“A new study concludes that social skills can be a better predictor of future earnings than test scores are. Christy Lleras, a University of Illinois at Urbana-Champaign sociologist, analyzed data from the National Educational Longitudinal Study of 1988, tracking 11,000 students from 10th grade until 10 years after their high school graduation. Her work, published in September’s Social Science Research, found that pupils described by teachers as conscientious, motivated, and able to relate well to peers and adults earned an average $3200 more yearly than those with equally good test scores but poorer social skills. Lleras says many socially adept students were helped by joining in team sports or other activities. It makes sense, she says, that in a service economy, ‘people with social skills will be much better equipped to navigate.’”
I spent some time today adding a bunch of functionality to the site. Gotta love WordPress!
You’ll notice a newsletter sign-up, a poll, my Tweet stream from Twitter, the ability to email posts to your friends or bookmark them easily, the ability to add my post to your Twitter or Facebook page, and there’s some other stuff that will be coming soon.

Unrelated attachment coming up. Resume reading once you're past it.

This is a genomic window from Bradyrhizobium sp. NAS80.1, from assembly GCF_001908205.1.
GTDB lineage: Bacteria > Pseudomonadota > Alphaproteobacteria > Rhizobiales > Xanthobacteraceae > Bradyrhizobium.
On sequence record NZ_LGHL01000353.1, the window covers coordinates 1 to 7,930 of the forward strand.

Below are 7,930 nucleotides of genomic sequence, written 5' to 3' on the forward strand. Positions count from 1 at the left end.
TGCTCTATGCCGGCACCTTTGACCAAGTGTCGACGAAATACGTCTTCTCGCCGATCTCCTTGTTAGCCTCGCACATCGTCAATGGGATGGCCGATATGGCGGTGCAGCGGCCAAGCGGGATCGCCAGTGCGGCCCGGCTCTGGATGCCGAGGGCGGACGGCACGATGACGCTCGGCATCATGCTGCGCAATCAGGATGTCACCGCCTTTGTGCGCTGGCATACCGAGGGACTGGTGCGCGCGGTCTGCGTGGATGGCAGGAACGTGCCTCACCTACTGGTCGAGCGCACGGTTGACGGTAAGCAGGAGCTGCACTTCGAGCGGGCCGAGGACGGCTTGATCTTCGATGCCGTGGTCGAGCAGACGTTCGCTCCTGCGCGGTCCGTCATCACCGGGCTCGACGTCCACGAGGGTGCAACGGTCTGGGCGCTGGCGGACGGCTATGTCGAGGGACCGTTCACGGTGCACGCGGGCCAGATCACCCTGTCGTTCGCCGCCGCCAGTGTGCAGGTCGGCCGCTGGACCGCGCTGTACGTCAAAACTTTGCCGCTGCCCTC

So, sign up for the email newsletter, vote in the poll, etc.
I’m still working on an accurate articulation of my goal, but I will say this:
A significant portion of proceeds from the Fuel the Spark projects will be given to support helping people (especially young people) recognize and then Fuel their Spark. I think one way to make this happen is to support programs that promote right-brain thinking skills (art, music, writing, relationships, etc.).
That’s pretty broad of course, and it’ll become more focused as I talk to people around the country.
Hi Kevin ~
I finished reading your book last night and I’m so glad you’ve written it! It’s a much needed look at a more holistic picture of law school and what draws people to the law and what can potentially feed or drain them.
You’re absolutely right that people are often drawn to law school because they want to change or fix something in the world. It’s the call to action. Oftentimes that “change” thinking can take us out of being in the moment, because we are working toward what we believe will be a better future. It can stop us from seeing the perfection of now. Your book offers a path to balance future desires with the awareness of the present moment. This is crucial to practicing wholistic law and to living a more integrated life overall.
Your book emphasizes the organic or functional relation between the parts and the whole, instead of the tunnel vision that many people experience in law or medicine. I applaud your passion for getting these concepts out to this population at an early stage in their relationship with the law. Your perspective is essential to shifting the day-to-day experience that we have with the law, in order to create a world that works for all.
Thanks so much, Kevin, for sharing it with me.
With grace and love,
Maureen K. McCarthy
Engaging the Soul @ Work
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Summary of the Findings and Recommendations from Educating Lawyers: Preparation for the Profession of Law (2007)